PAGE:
Assam Govt Pacifies Protesters on Citizenship Bill


The prime minister Narendra Modi-led BJP government's decision to bring modifications to the Citizenship (Amendment) Act, 1955 to make it easier for Bangladeshi Hindus to get Indian citizenship has triggered a sharp division of opinion on linguistic lines in Assam's predominately Assamese-speaking Brahmaputra Valley and largely Bengali-speaking Barak Valley.

A key amendment in the Bill seeks to grant citizenship to people without valid documents from six minority communities - Hindus, Sikhs, Buddhists, Jains, Parsis and Christians - from Afghanistan, Bangladesh and Pakistan after six years of residence in India. Sonowal's image as "jatiya nayak" (national hero) - bestowed upon him by the people of the state after the Supreme Court scrapped the Illegal Migrants (Determination by Tribunal) Act in 2005 after Sonowal filed a petition against it - has taken a beating over the past few days.

"Even without passing of the Bill, illegal Bangladeshi immigrants are crossing over to the region be it Assam, Tripura or any other state", he said while maintaining that the North East region can not take the burden of Bangladeshis anymore since the region took the entire load of Bangladeshis fleeing their country during their liberation war.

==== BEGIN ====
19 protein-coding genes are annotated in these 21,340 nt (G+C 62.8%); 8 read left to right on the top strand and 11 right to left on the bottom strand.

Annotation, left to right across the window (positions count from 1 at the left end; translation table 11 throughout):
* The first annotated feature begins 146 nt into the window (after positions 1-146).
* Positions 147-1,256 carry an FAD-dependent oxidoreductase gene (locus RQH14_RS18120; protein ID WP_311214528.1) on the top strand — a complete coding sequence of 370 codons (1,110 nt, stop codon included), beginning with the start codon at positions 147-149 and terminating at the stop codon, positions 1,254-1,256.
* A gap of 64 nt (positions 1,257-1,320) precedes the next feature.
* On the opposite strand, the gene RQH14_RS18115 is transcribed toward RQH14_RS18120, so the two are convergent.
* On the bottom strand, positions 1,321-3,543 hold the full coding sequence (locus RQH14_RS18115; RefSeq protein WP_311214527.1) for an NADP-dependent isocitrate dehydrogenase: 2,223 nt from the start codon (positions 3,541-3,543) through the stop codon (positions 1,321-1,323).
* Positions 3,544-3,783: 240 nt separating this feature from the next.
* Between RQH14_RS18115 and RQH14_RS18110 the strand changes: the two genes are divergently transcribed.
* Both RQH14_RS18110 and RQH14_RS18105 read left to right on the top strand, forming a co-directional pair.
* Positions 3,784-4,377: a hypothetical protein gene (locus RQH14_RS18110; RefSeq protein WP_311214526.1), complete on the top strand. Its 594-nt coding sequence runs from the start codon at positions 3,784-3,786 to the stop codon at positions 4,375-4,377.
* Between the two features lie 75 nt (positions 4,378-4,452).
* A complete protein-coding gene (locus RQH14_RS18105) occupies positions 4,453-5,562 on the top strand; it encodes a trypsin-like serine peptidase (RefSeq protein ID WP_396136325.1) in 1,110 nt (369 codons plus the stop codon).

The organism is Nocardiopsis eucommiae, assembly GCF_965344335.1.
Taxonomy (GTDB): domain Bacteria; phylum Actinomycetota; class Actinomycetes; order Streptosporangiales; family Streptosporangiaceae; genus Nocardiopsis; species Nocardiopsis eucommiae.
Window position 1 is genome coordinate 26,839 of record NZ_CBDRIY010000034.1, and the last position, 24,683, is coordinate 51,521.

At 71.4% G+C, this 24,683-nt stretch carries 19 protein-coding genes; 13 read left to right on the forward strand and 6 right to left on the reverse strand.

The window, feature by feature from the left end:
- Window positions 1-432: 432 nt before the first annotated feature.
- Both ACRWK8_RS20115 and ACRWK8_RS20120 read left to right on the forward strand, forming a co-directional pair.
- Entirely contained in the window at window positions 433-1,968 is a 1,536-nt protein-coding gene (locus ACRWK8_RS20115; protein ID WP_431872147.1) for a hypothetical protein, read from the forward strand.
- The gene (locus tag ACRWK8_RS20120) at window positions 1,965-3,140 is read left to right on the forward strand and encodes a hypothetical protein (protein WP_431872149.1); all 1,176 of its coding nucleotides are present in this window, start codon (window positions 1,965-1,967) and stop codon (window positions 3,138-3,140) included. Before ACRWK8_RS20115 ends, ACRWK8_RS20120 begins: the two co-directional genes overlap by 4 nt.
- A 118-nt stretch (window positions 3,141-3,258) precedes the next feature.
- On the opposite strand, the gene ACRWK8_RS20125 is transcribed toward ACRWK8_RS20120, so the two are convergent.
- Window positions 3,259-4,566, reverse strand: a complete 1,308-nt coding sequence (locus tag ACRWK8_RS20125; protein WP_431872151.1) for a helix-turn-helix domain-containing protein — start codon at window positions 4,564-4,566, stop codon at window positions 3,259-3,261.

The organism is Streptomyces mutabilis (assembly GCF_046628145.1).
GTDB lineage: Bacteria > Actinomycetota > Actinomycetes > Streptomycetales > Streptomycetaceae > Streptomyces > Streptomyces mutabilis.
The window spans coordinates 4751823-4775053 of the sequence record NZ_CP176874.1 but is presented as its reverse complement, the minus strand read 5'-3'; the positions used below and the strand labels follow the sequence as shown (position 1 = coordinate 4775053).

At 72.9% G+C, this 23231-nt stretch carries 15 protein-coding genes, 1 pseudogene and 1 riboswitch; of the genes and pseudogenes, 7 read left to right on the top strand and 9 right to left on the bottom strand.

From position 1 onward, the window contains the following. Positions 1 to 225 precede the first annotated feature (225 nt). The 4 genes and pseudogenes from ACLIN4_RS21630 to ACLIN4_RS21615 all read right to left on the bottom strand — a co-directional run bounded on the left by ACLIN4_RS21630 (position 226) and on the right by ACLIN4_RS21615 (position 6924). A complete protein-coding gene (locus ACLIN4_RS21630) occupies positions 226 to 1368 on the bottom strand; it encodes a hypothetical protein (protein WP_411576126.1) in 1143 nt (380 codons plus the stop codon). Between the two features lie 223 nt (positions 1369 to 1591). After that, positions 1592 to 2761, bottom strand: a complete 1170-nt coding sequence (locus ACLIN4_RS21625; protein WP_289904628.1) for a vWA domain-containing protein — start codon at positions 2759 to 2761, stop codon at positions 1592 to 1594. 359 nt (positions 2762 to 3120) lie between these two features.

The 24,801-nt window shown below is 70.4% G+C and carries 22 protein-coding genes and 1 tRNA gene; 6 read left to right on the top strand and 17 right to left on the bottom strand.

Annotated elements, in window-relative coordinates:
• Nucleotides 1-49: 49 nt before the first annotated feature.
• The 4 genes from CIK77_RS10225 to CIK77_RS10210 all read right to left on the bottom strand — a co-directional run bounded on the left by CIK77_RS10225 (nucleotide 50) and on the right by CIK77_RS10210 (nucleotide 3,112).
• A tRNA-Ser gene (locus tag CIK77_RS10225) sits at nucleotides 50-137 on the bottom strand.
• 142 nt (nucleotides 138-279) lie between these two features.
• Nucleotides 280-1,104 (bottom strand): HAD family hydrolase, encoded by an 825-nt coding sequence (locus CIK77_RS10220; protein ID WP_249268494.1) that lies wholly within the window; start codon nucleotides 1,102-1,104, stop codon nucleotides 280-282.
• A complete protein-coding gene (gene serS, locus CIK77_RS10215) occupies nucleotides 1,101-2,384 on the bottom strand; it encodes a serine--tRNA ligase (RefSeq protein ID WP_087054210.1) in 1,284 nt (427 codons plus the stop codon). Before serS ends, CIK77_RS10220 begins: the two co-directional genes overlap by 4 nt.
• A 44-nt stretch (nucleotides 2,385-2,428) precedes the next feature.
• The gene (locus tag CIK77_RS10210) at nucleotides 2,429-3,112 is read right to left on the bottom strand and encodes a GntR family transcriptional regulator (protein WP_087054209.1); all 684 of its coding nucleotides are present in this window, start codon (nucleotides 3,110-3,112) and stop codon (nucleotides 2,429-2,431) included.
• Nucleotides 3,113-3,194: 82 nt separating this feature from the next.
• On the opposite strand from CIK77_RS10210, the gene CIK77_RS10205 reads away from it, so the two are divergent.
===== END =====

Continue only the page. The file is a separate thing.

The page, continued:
However, supporters of Citizenship Bill in Barak Valley opine that the Accord does not do justice to the many people persecuted during the Bangladesh liberation war.

"North East is not the dumping ground for illegal Bangladeshis and the Bill is a threat to the identify of our indigenous people", he said while making it clear that the region can not take the load of Bangladeshis beyond 1971 be it Hindu or Muslim Bangladeshis. "I appeal all to maintain peace so that unwanted situations do not develop in the state", he said. "The people should, however, continue to express their opinion and speak their mind to the JPC chairman through e-mail", he said.

The 16-member JPC was formed in August 2016 under the headship of BJP MP Satyapal Singh to hear views of various stakeholders after severe opposition in Assam following the tabling of the Bill in Lok Sabha in July 2016. As per the Accord, the immigrants, irrespective of faith who entered Assam after March 24, 1971, will be detected and deported.

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In 2015 and 2016, the government issued two notifications exempting certain groups of illegal migrants from provisions of the 1920 and the 19246 Acts.

"This time, people have been given top priority", he said.

The JPC's three-day hearing in Assam since Monday saw the State being divided on the issue.

A human chain carrying placards also supported the Bill, while politicians of both the ruling BJP and opposition Congress supported it even as their respective parties opposed it in the Brahmaputra valley.

Without taking names, he pilloried some intellectuals with Left lineage saying those who had been critical of the anti-foreigners' agitation of early 1980s are now leading the protests against the Citizenship (Amendment) Bill.